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Microsoft Word - 2014_Great_American_Fiction_Contest-12_Miles_48_Stops-by_Robert_Steven_Williams.docx

“I’m not sure it’ll do any good.” Granny Jack held back tears. “What if he hasn’t changed?” ❊❊❊ After her shift ended, Davida stood with a handful of other African Americans, waiting for the bus. The dark velvet sky was vastly different from the dull haze over Billington, as if the stars only shone here in Riverside. When the bus arrived, she found a seat and rested her head against the cold window, the bitter aftertaste of Jermaine’s words still in her mouth. Mr. C was one of Billington’s drug kingpins. Whatever he wanted with her father, it just confirmed what she already knew. There was no way Willie was getting his act together, not now, not ever. When she got home, Granny Jack was watching a rerun of the Fresh Prince, a bowl of caramel popcorn in her lap. “We’re leaving Saturday,” Davida said. “But —” “Don’t let him stay. He’s only gonna bring bad people here. I know he’s your son, but you’ve got to face the facts.” Granny Jack shut her eyes and slowed her breathing with a technique she’d seen on Oprah. “I’m gonna tell you something I never told no one.” She dabbed her face with a Kleenex. Davida sat down. “All right, but it won’t change a thing.”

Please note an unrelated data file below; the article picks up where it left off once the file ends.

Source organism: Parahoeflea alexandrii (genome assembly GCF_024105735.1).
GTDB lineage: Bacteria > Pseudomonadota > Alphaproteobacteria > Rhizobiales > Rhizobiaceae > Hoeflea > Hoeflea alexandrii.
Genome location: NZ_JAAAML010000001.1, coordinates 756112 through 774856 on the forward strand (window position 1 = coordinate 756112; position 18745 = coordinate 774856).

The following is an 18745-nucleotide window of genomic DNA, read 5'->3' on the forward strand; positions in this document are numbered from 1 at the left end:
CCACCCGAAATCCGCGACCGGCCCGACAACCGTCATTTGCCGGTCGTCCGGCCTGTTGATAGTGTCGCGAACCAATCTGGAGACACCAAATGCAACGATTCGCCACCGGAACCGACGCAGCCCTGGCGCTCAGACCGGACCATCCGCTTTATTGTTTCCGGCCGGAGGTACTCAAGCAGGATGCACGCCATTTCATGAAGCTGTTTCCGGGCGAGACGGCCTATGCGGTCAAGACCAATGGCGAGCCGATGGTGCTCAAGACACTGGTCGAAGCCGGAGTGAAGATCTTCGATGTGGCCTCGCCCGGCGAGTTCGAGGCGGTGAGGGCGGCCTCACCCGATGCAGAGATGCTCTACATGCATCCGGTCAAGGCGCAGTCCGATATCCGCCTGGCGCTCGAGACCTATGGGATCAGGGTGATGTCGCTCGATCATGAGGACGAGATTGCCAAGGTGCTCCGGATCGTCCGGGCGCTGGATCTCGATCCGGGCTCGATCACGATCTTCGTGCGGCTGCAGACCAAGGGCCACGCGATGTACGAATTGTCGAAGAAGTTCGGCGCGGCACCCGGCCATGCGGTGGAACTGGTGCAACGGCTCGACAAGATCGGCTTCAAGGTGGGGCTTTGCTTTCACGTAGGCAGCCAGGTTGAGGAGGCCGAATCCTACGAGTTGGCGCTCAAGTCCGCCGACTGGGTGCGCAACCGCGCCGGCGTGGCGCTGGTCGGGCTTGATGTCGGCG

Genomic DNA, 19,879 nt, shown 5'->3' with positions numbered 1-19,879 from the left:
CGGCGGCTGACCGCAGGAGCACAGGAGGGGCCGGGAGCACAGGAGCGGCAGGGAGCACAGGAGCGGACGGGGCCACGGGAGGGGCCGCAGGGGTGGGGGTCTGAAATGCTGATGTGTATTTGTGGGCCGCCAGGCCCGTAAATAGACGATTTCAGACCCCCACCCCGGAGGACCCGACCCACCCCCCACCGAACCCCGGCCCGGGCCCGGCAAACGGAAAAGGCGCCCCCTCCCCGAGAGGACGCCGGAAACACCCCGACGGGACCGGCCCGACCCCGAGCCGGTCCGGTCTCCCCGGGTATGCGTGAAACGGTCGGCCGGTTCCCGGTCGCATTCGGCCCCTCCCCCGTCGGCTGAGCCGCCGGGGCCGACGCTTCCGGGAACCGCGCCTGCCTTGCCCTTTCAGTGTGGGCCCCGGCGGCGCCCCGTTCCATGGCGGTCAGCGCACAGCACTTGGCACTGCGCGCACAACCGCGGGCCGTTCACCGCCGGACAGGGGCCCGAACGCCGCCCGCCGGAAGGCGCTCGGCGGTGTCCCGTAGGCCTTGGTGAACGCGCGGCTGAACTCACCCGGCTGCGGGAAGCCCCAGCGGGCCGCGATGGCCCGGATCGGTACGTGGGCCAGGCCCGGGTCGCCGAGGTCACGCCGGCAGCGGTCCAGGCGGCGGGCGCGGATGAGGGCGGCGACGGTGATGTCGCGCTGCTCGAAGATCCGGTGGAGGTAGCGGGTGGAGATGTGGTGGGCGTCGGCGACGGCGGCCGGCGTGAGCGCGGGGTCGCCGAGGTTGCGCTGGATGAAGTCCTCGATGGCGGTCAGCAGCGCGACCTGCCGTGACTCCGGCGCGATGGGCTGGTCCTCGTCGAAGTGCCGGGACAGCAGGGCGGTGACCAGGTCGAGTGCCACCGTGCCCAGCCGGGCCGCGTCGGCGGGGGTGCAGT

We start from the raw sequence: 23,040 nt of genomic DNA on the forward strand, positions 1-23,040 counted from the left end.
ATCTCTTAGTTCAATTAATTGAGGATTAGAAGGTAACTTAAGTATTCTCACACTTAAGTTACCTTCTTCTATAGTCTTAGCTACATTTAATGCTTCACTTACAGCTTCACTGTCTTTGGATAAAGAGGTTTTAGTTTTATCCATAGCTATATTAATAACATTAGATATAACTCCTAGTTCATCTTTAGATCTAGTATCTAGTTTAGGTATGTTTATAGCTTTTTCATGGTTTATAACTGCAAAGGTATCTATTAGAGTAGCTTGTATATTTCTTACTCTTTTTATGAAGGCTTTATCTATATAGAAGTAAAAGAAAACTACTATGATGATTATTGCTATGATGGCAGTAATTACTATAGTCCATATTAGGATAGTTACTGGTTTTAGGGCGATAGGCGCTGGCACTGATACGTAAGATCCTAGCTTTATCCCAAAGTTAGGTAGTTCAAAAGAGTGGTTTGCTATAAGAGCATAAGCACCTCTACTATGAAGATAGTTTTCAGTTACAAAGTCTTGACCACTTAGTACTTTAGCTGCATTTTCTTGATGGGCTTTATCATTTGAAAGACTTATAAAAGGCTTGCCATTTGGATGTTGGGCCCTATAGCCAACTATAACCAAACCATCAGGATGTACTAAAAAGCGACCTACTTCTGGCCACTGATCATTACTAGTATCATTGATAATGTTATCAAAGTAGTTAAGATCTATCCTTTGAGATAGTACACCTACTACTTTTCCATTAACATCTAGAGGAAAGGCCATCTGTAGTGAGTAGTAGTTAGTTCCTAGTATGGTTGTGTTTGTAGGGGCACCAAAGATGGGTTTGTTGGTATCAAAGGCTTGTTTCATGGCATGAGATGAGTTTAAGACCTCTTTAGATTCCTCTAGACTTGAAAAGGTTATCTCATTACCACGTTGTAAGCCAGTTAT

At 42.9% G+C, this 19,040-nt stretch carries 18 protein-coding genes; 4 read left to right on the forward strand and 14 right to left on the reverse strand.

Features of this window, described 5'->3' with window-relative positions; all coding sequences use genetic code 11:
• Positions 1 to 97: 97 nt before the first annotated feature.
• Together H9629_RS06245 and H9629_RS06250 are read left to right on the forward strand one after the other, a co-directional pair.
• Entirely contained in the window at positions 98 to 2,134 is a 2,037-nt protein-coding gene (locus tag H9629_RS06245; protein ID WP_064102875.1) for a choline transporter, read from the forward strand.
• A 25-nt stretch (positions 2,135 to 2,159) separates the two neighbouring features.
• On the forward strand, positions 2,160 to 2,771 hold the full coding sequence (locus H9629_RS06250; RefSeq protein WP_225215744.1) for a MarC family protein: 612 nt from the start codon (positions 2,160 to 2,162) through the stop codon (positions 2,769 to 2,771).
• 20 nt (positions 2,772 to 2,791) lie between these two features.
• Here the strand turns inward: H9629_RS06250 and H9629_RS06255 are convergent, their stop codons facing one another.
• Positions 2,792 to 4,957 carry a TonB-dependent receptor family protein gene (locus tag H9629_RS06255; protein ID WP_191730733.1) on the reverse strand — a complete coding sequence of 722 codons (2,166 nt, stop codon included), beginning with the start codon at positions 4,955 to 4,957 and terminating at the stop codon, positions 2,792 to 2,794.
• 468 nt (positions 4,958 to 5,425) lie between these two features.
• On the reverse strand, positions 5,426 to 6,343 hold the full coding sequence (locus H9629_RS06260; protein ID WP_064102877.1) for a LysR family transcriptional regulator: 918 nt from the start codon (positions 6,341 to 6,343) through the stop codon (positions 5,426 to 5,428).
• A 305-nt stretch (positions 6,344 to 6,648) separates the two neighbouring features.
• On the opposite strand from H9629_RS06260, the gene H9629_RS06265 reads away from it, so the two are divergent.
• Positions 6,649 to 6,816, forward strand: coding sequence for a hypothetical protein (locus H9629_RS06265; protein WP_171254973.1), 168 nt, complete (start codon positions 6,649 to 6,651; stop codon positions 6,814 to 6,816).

Microsoft Word - 2014_Great_American_Fiction_Contest-12_Miles_48_Stops-by_Robert_Steven_Williams.docx
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